Koreatown, New York City Unlike many of Manhattan's ethnic neighborhoods, K-town is untouristy and always ready for a good time. Budget Travel Thursday, Jul 15, 2010, 5:17 PM In typical Koreatown karaoke style, Grand Music Studio opens early and closes early—the next day. (Joshua Paul) Budget Travel LLC, 2016

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Koreatown, New York City

Source Article: Koreatown, New York City
In typical Koreatown karaoke style, Grand Music Studio opens early and closes early—the next day. (Joshua Paul)
Private rooms at Grand Music Studio have couches, tables, neon lights, equally colorful graffiti, and TV screens scrolling lyrics. (Joshua Paul)
A Basic Purification Program at Juvenex Spa includes the vigorous Korean Salt Glow Scrub, plus access to the sauna and soaking tubs, and nourishing treatments for the hair, face, and body. (Joshua Paul)
Juvenex Spa wows arriving guests with its ginseng-and-sake-filled soaking ponds and detoxifying igloo-shaped sauna made of semiprecious jade. (Joshua Paul)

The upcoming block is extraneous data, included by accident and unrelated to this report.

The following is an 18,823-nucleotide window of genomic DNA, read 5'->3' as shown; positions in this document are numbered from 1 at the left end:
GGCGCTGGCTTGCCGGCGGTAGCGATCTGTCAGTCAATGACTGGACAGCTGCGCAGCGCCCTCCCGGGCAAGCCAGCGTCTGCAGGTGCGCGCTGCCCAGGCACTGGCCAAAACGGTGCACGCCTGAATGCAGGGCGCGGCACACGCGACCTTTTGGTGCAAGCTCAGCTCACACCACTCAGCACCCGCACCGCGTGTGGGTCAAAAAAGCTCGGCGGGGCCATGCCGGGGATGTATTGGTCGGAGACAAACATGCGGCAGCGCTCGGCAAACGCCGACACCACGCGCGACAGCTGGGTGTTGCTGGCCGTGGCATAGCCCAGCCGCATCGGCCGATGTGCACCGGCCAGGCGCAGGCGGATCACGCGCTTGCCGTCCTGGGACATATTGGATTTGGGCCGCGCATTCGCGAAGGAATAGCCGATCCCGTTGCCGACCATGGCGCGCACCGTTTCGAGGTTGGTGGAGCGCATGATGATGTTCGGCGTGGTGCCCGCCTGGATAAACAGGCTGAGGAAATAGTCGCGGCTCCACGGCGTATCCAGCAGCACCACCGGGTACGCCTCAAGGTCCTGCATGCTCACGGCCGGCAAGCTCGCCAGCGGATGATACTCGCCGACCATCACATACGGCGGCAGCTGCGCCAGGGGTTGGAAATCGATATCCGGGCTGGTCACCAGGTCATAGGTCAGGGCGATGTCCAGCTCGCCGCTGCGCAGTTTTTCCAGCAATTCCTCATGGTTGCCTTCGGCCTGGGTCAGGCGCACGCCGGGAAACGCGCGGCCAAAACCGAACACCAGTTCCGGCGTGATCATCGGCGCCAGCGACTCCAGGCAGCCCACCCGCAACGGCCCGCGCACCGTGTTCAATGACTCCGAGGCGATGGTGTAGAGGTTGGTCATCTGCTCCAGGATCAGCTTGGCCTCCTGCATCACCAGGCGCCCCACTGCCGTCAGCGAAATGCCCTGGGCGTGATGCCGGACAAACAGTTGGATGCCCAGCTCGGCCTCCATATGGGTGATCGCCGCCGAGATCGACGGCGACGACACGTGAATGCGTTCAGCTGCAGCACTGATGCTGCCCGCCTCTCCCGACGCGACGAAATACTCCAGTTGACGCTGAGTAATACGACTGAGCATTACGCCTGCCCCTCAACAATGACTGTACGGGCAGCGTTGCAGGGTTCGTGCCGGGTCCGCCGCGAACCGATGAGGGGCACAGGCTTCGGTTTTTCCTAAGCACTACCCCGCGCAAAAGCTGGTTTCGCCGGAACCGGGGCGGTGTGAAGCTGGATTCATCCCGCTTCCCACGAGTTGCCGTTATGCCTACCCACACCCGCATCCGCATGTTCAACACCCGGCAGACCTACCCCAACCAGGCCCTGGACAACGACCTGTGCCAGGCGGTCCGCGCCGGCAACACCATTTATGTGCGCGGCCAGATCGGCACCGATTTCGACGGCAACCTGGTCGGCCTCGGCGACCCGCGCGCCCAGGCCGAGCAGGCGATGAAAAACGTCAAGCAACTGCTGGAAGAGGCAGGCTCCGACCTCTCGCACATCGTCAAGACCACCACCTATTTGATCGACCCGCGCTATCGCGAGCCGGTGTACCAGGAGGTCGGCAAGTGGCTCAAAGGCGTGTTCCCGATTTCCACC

It's easy to overlook the gritty exterior of Juvenex Spa, a fifth-floor oasis. (Joshua Paul)
You can sift through Korean-English dictionaries, cookbooks, and a quirky selection of gifts and souvenirs at Koryo Books. (Sarah Amandolare)
Koryo Books is a fun place for browsing and taking a break from the action outside. (Sarah Amandolare)
Smaller and cozier than many of its peers, Kunjip restaurant emphasizes barbecue but presents a menu full of options. (Joshua Paul)
A bowl of bimbimbap at Kunjip. (Sarah Amandolare)
Banchan, a selection of side dishes served at Kunjip—and most other Korean restaurants. (Sarah Amandolare)
Kunjip is on West 32nd Street between 5th and 6th avenues, the main drag of Koreatown. (Joshua Paul)
Barbecue is what brings people to Madangsui, a long, spartan room with tableside gas grills. (Stephanie Adams)
A helping of bulgogi (marinated, barbecued beef) at Madangsui. (Stephanie Adams)
Kyochon, a sleek new franchise, specializes in Korean-style fried chicken. (Joshua Paul)
In the heart of Koreatown, Kyochon is about a 10-minute walk from rival fried-chicken joint Bonchon. (Joshua Paul)
Mandoo Bar, a friendly little café that draws big lunchtime crowds. (Joshua Paul)
In Korean, mandoo means dumplings, and they're the main attraction at Mandoo Bar. (Joshua Paul)
Through the glass front of Mandoo Bar, you can watch one or two women as they craft the dumplings by hand. (Sarah Amandolare)
Chic young professionals flock to the Tuesday night happy hour at Third Floor Café, hidden within this high-rise. (Stephanie Adams)
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